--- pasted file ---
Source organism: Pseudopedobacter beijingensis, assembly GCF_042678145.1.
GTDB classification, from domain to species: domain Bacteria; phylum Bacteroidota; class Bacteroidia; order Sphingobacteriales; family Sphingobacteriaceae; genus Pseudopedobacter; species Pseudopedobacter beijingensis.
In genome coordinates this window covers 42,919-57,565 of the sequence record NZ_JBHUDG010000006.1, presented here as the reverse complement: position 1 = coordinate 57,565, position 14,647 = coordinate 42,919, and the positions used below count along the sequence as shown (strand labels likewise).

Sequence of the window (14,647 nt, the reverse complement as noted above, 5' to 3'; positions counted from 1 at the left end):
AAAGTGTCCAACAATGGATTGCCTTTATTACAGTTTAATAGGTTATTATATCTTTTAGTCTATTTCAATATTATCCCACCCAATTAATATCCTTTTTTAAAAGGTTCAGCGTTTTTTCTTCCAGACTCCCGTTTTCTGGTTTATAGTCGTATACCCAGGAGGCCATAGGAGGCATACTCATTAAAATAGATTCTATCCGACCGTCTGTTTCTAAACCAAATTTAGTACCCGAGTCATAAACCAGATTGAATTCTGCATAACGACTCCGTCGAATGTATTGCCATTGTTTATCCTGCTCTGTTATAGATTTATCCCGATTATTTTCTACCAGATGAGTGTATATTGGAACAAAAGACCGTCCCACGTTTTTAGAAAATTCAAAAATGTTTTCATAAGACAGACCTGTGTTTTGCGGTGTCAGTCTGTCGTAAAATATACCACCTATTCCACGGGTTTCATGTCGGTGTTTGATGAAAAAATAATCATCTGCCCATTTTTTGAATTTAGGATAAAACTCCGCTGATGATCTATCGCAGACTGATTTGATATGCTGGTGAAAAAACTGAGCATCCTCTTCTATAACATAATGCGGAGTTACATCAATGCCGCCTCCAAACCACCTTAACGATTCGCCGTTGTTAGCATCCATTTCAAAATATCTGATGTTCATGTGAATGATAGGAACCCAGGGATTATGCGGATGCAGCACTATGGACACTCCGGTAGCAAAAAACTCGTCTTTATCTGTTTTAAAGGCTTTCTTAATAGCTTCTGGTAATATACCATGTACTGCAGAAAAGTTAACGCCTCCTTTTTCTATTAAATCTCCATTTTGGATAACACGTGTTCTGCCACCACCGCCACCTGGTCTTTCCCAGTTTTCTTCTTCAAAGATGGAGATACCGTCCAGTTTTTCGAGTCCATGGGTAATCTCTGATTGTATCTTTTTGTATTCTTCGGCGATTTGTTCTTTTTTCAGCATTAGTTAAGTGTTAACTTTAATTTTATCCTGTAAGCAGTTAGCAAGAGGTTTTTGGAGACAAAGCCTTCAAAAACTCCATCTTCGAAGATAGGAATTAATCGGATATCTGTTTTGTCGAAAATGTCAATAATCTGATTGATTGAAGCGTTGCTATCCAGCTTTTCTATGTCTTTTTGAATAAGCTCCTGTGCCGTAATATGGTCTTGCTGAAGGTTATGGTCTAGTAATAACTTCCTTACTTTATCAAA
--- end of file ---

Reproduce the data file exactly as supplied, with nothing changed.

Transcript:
Source organism: Pseudopedobacter beijingensis, assembly GCF_042678145.1.
GTDB classification, from domain to species: domain Bacteria; phylum Bacteroidota; class Bacteroidia; order Sphingobacteriales; family Sphingobacteriaceae; genus Pseudopedobacter; species Pseudopedobacter beijingensis.
In genome coordinates this window covers 42,919-57,565 of the sequence record NZ_JBHUDG010000006.1, presented here as the reverse complement: position 1 = coordinate 57,565, position 14,647 = coordinate 42,919, and the positions used below count along the sequence as shown (strand labels likewise).

Sequence of the window (14,647 nt, the reverse complement as noted above, 5' to 3'; positions counted from 1 at the left end):
AAAGTGTCCAACAATGGATTGCCTTTATTACAGTTTAATAGGTTATTATATCTTTTAGTCTATTTCAATATTATCCCACCCAATTAATATCCTTTTTTAAAAGGTTCAGCGTTTTTTCTTCCAGACTCCCGTTTTCTGGTTTATAGTCGTATACCCAGGAGGCCATAGGAGGCATACTCATTAAAATAGATTCTATCCGACCGTCTGTTTCTAAACCAAATTTAGTACCCGAGTCATAAACCAGATTGAATTCTGCATAACGACTCCGTCGAATGTATTGCCATTGTTTATCCTGCTCTGTTATAGATTTATCCCGATTATTTTCTACCAGATGAGTGTATATTGGAACAAAAGACCGTCCCACGTTTTTAGAAAATTCAAAAATGTTTTCATAAGACAGACCTGTGTTTTGCGGTGTCAGTCTGTCGTAAAATATACCACCTATTCCACGGGTTTCATGTCGGTGTTTGATGAAAAAATAATCATCTGCCCATTTTTTGAATTTAGGATAAAACTCCGCTGATGATCTATCGCAGACTGATTTGATATGCTGGTGAAAAAACTGAGCATCCTCTTCTATAACATAATGCGGAGTTACATCAATGCCGCCTCCAAACCACCTTAACGATTCGCCGTTGTTAGCATCCATTTCAAAATATCTGATGTTCATGTGAATGATAGGAACCCAGGGATTATGCGGATGCAGCACTATGGACACTCCGGTAGCAAAAAACTCGTCTTTATCTGTTTTAAAGGCTTTCTTAATAGCTTCTGGTAATATACCATGTACTGCAGAAAAGTTAACGCCTCCTTTTTCTATTAAATCTCCATTTTGGATAACACGTGTTCTGCCACCACCGCCACCTGGTCTTTCCCAGTTTTCTTCTTCAAAGATGGAGATACCGTCCAGTTTTTCGAGTCCATGGGTAATCTCTGATTGTATCTTTTTGTATTCTTCGGCGATTTGTTCTTTTTTCAGCATTAGTTAAGTGTTAACTTTAATTTTATCCTGTAAGCAGTTAGCAAGAGGTTTTTGGAGACAAAGCCTTCAAAAACTCCATCTTCGAAGATAGGAATTAATCGGATATCTGTTTTGTCGAAAATGTCAATAATCTGATTGATTGAAGCGTTGCTATCCAGCTTTTCTATGTCTTTTTGAATAAGCTCCTGTGCCGTAATATGGTCTTGCTGAAGGTTATGGTCTAGTAATAACTTCCTTACTTTATCAAA